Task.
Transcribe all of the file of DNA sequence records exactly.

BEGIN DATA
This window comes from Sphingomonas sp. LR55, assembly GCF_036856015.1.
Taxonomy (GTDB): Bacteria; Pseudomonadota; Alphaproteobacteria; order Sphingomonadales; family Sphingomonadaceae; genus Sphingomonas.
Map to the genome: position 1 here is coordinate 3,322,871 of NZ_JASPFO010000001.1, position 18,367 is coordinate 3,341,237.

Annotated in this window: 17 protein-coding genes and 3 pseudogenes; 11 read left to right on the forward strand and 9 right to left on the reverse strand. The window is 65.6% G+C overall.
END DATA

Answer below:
This window comes from Sphingomonas sp. LR55, assembly GCF_036856015.1.
Taxonomy (GTDB): Bacteria; Pseudomonadota; Alphaproteobacteria; order Sphingomonadales; family Sphingomonadaceae; genus Sphingomonas.
Map to the genome: position 1 here is coordinate 3,322,871 of NZ_JASPFO010000001.1, position 18,367 is coordinate 3,341,237.

Annotated in this window: 17 protein-coding genes and 3 pseudogenes; 11 read left to right on the forward strand and 9 right to left on the reverse strand. The window is 65.6% G+C overall.